Louisa County resident tests positive for COVID-19

'Individual was tested on March 19 and has been quarantined since.'
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Posted at 6:06 PM, Mar 21, 2020
and last updated 2020-03-21 18:42:01-04

LOUISA COUNTY, Va. -- Authorities said a Louisa County resident has tested positive for the COVID-19 virus.

"The individual was tested on March 19 and has been quarantined since that time," Louisa County Board of Supervisors Chairman Robert Babyok said. "The test results came back today."

Kathryn Goodman, a spokesperson for the Thomas Jefferson Health District, said the agency is investigating how the person was exposed to COVID-19. Officials are also in the process of contacting anyone who may been exposed.

County officials urged residents to follow health safety guidelines.

“It’s important that everyone continues to practice good hand hygiene, social distancing (at least 6 feet apart) and staying home as much as possible,” County Administrator Christian Goodwin said. “These strategies will best help prevent the spread of COVID-19 in the community.”

COVID-19 cases top 152; Virginia revises testing criteria

Virginia health officials said Saturday that 152 people have tested positive for COVID-19 and 25 people remain hospitalized with the illness in the Commonwealth.

"There are 25 [cases] in the Central Region, 42 in the Eastern Region, 77 in the Northern Region, six in the Northwestern Region and two in the Southwest Region of Virginia," Virginia Department of Health Deputy Commissioner of Population Health Laurie Forlano said.

Officials said 2,790 people have been tested, which is an increase of 465 people tested for coronavirus in Virginia since Friday's update.

Forlano said Virginia has revised its COVID-19 testing requirements as "the situation has evolved."

"We're prioritizing healthcare workers and those responders who have had contact or cared for COVID-19 patients," Forlano said. "We want to make sure that they are protected, so we can ensure the continuity of care."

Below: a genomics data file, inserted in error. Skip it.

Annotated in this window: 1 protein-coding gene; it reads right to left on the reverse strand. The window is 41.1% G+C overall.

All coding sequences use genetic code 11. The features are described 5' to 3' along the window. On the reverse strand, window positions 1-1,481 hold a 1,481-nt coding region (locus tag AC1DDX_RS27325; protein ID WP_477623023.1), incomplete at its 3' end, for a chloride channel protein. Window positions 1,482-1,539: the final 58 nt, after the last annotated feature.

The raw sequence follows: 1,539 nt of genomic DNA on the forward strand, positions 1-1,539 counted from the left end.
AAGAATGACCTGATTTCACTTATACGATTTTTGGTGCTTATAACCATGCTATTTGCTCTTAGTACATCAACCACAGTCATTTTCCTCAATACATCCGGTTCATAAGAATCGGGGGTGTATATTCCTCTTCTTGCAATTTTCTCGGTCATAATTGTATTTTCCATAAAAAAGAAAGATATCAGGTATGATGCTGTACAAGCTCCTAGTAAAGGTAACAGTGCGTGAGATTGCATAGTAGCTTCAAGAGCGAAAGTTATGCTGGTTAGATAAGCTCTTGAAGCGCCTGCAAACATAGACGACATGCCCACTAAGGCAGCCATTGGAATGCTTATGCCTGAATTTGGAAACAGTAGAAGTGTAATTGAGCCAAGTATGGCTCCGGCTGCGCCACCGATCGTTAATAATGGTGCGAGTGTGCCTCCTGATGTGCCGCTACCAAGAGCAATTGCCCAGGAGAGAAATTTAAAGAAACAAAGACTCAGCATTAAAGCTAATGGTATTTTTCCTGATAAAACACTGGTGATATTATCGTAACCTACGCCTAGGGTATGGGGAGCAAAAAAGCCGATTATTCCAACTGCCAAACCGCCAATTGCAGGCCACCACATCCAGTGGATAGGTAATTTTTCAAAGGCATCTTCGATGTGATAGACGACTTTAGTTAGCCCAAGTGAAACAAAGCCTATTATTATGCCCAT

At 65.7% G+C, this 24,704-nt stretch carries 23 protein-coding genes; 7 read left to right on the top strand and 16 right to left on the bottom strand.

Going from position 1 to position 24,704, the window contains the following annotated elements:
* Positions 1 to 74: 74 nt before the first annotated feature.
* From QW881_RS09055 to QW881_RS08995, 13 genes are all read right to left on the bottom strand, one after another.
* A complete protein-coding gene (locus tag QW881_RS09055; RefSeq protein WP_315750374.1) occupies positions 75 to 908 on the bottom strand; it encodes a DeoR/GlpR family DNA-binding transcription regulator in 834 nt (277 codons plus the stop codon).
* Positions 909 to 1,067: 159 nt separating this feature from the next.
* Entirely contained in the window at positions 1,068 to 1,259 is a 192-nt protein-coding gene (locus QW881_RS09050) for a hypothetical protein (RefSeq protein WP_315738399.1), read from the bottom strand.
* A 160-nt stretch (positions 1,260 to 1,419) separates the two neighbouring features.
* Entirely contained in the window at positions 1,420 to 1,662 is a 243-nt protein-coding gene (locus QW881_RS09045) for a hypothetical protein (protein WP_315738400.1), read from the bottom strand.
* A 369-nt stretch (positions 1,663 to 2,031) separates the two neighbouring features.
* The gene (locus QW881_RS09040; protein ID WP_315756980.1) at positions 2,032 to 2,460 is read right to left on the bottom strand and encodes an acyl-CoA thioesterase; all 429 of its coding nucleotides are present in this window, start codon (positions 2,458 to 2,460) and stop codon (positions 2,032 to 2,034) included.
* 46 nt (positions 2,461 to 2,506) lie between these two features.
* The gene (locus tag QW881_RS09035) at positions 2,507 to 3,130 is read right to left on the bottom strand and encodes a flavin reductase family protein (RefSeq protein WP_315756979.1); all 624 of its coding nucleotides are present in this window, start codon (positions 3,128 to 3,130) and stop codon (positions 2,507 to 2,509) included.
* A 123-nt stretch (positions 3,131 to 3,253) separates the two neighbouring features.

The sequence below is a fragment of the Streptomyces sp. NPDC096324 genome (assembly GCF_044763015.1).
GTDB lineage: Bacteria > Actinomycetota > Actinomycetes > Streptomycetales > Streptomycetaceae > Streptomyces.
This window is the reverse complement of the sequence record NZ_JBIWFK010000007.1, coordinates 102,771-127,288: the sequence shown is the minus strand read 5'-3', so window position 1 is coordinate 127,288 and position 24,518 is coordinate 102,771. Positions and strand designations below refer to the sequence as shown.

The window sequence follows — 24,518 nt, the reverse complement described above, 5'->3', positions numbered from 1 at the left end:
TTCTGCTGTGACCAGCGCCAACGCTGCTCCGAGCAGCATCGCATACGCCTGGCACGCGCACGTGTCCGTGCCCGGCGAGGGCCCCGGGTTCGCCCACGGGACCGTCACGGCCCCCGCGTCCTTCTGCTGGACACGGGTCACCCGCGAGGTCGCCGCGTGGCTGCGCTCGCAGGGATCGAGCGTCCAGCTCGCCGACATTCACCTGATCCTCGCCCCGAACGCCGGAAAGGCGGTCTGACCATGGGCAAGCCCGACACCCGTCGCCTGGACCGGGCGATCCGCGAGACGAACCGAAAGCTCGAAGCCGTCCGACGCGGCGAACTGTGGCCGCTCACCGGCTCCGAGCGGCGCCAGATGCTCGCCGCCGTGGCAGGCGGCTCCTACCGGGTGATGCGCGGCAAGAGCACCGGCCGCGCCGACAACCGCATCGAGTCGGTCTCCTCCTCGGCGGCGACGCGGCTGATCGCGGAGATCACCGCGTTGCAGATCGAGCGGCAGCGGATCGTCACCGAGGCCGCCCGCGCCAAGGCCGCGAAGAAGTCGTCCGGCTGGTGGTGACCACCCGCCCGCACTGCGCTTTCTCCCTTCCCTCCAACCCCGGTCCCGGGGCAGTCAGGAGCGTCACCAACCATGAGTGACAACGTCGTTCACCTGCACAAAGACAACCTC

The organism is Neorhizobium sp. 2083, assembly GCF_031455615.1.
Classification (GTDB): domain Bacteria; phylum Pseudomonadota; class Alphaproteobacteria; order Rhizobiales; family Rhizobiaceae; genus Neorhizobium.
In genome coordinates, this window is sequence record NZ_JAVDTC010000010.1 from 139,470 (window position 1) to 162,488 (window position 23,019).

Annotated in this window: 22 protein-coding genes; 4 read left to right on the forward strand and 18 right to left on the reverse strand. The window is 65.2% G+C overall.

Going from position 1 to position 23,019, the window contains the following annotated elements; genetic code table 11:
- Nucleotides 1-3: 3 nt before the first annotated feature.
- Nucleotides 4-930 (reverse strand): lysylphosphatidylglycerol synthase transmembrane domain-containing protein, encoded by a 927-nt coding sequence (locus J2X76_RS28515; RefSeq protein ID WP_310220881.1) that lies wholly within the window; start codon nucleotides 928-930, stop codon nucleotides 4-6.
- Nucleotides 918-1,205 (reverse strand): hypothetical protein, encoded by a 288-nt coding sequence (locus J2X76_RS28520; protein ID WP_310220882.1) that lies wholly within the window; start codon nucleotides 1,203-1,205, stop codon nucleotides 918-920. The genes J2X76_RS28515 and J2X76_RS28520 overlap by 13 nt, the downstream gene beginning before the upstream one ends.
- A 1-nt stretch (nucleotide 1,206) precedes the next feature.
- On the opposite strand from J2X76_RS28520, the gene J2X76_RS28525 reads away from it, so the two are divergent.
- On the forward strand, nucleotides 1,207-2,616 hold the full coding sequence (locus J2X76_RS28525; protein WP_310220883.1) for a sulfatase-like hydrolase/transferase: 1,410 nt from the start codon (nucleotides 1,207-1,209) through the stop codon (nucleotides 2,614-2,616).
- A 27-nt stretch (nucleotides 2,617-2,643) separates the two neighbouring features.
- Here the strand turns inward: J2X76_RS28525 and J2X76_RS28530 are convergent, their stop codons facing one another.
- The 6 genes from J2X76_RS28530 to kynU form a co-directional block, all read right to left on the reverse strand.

There is also a "priority" for healthcare facility outbreaks, Forlano said.

"The testing criteria for hospitalized individuals with more severe illness remain largely the same," Forlano said. "And the testing criteria for persons who are residing in nursing homes have been slightly relaxed to remove one testing component that previously existed -- and we hope that will relieve a barrier for testing for those individuals."

Additionally, Forlano said the state is focused on testing "clusters of respiratory illness" where the flu has been ruled as a cause of sickness.

Health officials are reporting "distinct clusters" of coronavirus cases in parts of the state.

"We have at this point distinct clusters and a few geographic areas in the state," Dr. Lilian Peake, a state epidemiologist at the Virginia Department of Health (VDH), said. "And so we are at a level where we're seeing local transmission in Virginia."

Those clusters include 20 cases in James City County, 14 in Prince William County, 22 in Arlington County and 22 in Fairfax County.

"We do not have a medicine for COVID-19. We do not have a vaccine for COVID-19," Virginia Health Commissioner Dr. Norman Oliver said Friday "The only thing we have to prevent the spread of this disease is social distancing., so we need to all do that."

COVID-19 Safety Precautions

Most patients with COVID-19 have mild to moderate symptoms. However, in a small proportion of patients, COVID-19 can lead to more severe illness, including death, particularly among those who are older or those who have chronic medical conditions.

COVID-19 spreads primarily through respiratory droplets produced when an infected person coughs or sneezes.

Symptoms include fever, cough, and difficulty breathing. Symptoms appear within 14 days of being exposed to an infectious person.

Virginia health officials urged the following precautions:

  • Wash your hands often with soap and water for at least 20 seconds. Use an alcohol-based hand sanitizer only if soap and water are not available.
  • Avoid touching your eyes, nose, and mouth.
  • Cover your mouth and nose with a tissue or your sleeve (not your hands) when coughing or sneezing.
  • Clean and disinfect frequently touched objects and surfaces.
  • Stay home when you are sick.
  • Avoid contact with sick people.
  • Avoid non-essential travel.